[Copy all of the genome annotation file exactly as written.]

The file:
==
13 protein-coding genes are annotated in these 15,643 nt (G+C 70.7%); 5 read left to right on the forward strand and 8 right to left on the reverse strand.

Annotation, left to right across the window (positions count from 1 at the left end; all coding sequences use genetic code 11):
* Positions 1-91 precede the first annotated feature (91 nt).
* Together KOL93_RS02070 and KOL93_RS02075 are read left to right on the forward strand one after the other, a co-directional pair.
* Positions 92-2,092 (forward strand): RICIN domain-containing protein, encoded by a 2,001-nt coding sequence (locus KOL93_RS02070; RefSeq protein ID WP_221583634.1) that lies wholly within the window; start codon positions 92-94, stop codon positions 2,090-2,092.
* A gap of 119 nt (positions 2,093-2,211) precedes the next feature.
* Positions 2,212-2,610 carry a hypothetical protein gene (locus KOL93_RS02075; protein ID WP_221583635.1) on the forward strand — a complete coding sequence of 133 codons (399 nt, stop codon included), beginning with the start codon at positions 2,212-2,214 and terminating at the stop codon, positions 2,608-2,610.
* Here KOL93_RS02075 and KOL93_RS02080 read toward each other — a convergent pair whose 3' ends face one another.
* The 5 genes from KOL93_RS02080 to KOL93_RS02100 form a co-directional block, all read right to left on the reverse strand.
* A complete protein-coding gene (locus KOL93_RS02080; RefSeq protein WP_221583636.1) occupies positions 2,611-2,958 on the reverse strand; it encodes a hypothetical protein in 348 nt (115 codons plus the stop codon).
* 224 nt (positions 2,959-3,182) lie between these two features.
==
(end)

13 protein-coding genes are annotated in these 15,643 nt (G+C 70.7%); 5 read left to right on the forward strand and 8 right to left on the reverse strand.

Annotation, left to right across the window (positions count from 1 at the left end; all coding sequences use genetic code 11):
* Positions 1-91 precede the first annotated feature (91 nt).
* Together KOL93_RS02070 and KOL93_RS02075 are read left to right on the forward strand one after the other, a co-directional pair.
* Positions 92-2,092 (forward strand): RICIN domain-containing protein, encoded by a 2,001-nt coding sequence (locus KOL93_RS02070; RefSeq protein ID WP_221583634.1) that lies wholly within the window; start codon positions 92-94, stop codon positions 2,090-2,092.
* A gap of 119 nt (positions 2,093-2,211) precedes the next feature.
* Positions 2,212-2,610 carry a hypothetical protein gene (locus KOL93_RS02075; protein ID WP_221583635.1) on the forward strand — a complete coding sequence of 133 codons (399 nt, stop codon included), beginning with the start codon at positions 2,212-2,214 and terminating at the stop codon, positions 2,608-2,610.
* Here KOL93_RS02075 and KOL93_RS02080 read toward each other — a convergent pair whose 3' ends face one another.
* The 5 genes from KOL93_RS02080 to KOL93_RS02100 form a co-directional block, all read right to left on the reverse strand.
* A complete protein-coding gene (locus KOL93_RS02080; RefSeq protein WP_221583636.1) occupies positions 2,611-2,958 on the reverse strand; it encodes a hypothetical protein in 348 nt (115 codons plus the stop codon).
* 224 nt (positions 2,959-3,182) lie between these two features.